“I bought dinner because I was the kind of girl who could afford it”

Ramit Sethi · April 26th, 2006

I flew to NYC to hang out with some friends this weekend. While we were out one night, my friend Kimen introduced me to one of her friends. We’re both bloggers, so we started having a nerdy conversation about readers, comments, etc. Then, when she found out I write about personal finance, we started talking about money.

I found our conversation totally fascinating.

She makes $80,000 a year. She did her taxes last week and just discovered how much money she really has: $245 in savings and $8,000 in credit-card debt.

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Don’t gasp or laugh. From the thousands of people I’ve talked to through this site and around the country, it’s very, very typical.

What was really interesting was how perceptive she was. I asked her how come, and she said this:

“I live in New York and I go out all the time. Every time my friends and I go out, I usually buy a few rounds of drinks and dinner. (Points to a group of friends we’re all out with): I might even buy all the drinks tonight.”

This is the kind of thing you can easily dismiss as someone who’s just out of control, but I really urge you not to. I asked her why she did that, and she continued:

“I have a great job and I just always figured that I could. I was the kind of girl who bought everyone dinner because I could afford it.”

Becoming Rich isn’t just about rational choices and saving and investing. It’s about emotions. It’s about feeling like part of a group because you spend money. It’s about getting into a role with your money, finding it hard to change, and finding that spark that makes you think hard about what you’re doing. It’s about changing your spending behavior into something you admire about yourself.

Don’t dismiss this girl. She’s smart and eloquent and more self-aware than most people I know. There is something singularly interesting here to learn from, and I hope she does–and so do we.

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  1. Matthew Vieke

    Ramit are you in love? You sound like you are enamored with this woman… How cute

  2. Sean Tierney

    Ramit, true it’s about emotions but i don’t believe being a hermit and hoarding cash is the answer. I actually have a buddy who sells high-end servers for IBM and makes upwards of $200k per year in Phx where the cost of living is a fraction of NYC. He ran his finances through a personal accounting program that allowed him to categorize his spending and learned that he spent $40k last year in bartabs alone (he’s the same role as this lady you reference- the guy that buys everyone a drink when he doesn’t have to). I’d say it’s easy in hindsight to say “save more, spend less” but one has to wonder how many of his sales were directly attributable to his striking up a conversation with a stranger in a bar who ended up becoming a customer or a referral source… this reasoning seems to me to be the fallacy of thinking you can change variables in retrospect and assume they have positive intended effects.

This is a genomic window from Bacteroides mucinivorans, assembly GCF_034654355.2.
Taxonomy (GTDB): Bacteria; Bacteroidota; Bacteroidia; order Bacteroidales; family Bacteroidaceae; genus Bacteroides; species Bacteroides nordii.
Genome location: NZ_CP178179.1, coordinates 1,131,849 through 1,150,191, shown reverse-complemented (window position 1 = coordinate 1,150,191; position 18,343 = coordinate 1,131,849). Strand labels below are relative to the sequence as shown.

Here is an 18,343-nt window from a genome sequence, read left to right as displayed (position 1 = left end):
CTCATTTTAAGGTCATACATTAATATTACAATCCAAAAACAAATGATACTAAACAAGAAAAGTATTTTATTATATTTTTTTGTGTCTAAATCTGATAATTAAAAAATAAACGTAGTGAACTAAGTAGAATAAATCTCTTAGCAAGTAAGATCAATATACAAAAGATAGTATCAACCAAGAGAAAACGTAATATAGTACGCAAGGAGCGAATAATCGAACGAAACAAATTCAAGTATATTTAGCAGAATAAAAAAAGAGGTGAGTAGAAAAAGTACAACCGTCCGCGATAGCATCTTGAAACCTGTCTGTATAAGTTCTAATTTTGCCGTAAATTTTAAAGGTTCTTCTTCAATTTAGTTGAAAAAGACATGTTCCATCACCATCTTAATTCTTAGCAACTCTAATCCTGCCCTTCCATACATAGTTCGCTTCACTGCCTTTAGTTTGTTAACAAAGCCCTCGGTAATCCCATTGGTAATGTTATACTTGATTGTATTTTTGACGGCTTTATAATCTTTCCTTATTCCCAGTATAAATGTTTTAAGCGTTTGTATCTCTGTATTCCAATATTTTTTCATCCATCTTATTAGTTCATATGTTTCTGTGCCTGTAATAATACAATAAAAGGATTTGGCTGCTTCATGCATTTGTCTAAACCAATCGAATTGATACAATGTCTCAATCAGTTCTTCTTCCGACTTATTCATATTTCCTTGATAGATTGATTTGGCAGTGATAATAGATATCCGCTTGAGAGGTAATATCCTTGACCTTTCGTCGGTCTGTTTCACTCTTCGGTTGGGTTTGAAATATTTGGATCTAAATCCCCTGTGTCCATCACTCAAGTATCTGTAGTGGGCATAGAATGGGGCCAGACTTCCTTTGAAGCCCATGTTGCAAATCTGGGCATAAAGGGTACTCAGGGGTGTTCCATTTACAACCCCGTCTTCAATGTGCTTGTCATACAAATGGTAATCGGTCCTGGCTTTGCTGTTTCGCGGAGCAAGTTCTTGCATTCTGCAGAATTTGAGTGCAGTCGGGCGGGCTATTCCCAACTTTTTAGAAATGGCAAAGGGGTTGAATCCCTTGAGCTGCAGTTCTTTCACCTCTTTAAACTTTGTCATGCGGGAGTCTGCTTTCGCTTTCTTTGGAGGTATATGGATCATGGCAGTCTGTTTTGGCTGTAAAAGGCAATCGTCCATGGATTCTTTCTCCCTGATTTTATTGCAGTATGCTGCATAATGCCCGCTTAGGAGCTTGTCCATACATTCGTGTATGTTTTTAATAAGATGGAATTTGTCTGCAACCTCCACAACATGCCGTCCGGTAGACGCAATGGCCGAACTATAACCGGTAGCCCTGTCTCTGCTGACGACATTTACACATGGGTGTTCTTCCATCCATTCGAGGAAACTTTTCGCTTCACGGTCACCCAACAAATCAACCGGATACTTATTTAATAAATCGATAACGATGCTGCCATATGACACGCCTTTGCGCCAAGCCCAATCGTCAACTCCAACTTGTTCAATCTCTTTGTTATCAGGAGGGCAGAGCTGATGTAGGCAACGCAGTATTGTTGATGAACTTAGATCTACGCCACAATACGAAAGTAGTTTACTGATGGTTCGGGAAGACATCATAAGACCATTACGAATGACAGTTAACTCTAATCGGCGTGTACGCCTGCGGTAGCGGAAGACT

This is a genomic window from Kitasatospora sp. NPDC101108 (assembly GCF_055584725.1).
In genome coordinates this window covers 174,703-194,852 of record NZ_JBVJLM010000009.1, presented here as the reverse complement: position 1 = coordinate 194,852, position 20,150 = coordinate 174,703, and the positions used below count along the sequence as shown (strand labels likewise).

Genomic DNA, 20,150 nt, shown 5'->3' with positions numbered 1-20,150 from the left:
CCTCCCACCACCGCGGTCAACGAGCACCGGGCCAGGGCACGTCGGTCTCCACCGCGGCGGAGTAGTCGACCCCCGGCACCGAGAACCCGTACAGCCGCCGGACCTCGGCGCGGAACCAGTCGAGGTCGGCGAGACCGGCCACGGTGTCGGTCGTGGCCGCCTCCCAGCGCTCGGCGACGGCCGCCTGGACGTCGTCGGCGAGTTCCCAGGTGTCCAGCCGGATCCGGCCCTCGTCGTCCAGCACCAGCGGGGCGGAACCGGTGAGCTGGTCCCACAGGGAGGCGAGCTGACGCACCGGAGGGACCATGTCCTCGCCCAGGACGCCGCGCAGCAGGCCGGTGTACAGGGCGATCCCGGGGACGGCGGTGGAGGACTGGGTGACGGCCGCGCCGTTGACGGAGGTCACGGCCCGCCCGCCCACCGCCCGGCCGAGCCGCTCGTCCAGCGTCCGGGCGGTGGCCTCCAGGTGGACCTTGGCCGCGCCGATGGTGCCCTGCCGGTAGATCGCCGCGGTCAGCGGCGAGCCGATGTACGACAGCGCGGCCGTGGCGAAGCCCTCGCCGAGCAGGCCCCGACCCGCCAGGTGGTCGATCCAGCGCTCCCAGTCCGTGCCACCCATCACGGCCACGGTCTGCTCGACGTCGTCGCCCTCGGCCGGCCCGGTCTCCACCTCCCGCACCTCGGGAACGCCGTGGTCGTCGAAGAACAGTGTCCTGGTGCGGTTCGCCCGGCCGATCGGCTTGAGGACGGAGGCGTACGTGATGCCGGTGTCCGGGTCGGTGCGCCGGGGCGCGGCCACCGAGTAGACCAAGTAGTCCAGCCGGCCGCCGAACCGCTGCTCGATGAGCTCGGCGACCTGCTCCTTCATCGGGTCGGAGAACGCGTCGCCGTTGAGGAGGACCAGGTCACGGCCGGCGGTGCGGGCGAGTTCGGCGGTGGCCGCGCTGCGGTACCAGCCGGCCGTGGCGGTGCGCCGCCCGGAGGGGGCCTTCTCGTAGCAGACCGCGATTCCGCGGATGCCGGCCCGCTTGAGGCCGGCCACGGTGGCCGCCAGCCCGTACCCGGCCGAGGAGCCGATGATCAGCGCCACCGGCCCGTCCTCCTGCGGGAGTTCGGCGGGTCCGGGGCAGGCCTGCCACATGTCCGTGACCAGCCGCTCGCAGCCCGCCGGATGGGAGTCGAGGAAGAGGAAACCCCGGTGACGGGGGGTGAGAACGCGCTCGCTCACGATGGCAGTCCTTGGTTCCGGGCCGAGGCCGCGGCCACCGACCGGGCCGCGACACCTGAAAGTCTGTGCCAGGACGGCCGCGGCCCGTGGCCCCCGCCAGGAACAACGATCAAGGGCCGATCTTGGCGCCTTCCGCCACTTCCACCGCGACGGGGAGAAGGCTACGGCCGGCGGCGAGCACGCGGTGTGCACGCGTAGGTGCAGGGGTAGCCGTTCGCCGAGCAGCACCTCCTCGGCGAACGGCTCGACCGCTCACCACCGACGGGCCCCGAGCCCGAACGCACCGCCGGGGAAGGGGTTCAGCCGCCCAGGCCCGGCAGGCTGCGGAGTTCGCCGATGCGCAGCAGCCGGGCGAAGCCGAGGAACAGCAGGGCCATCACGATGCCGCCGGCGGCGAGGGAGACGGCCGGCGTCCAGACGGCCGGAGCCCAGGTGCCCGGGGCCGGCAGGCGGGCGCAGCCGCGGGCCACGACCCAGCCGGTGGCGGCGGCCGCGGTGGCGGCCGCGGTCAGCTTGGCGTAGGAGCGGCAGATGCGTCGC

3. John Ratcliffe-Lee

    Fantastic piece. Embodies the whole “spend money ’till you’re broke, live your life” mantra. I enjoy spending money on certain things (within my means) because it’s how I want to live.

    I’ve seeded this article on my Newsvine column along with some of your other articles.

  4. Ramit, you say that you hope she learns something (you don’t specify from what — from her disucssion with you?) Is she truly dissatisfied with her life? Until she is, there’s nothing for her to learn. She might never be. Most likely, she will be fine eventually. You talk about Becoming Rich but you never said whether this is a goal of hers — or if the only goal is yours: to try to tell people how to Become Rich.

  5. Buying everyone dinner is a good thing, I don’t think she did much wrong. Being rich means to me also being rich of friends and experiences. What’s better than an evening where nobody has to worry ’bout money?

  6. Jared Goralnick

    You did imply that she just found out her financial situation after doing her taxes. Clearly she isn’t particularly financially self-aware.

    I hear what you’re saying about living life and enjoying it. I imagine that at that level of income she’s proven capable in many ways. But I struggle to see exactly how this is something that will help your general audience here–fact is, when you bring emotions into the picture, like you did with your user-car/new-car piece then you automatically throw out solid financial advice.

    Your friend may be popular and she may enjoy the reputation she shares amongst her peers. I’m not implying that her popularity stems from her covering the check, but I can say that if one’s habit leaves one in continued debt then it’s not a good habit. It’s wonderful to treat people, but a wise person who wants to Be Rich can take people out and still be judicious enough to keep track of their bank account. I imagine all of us run into this dillemma in dating…but financial stability doesn’t have to be mutually exclusive with fine tastes.

    Maybe a better ending to this story would be advice about taking that money out of a HELOC instead of a credit card or something that can remedy the poor situation your friend is in. I empathize but I hope she can dig herself out. Then she can be rich in both meanings of the word…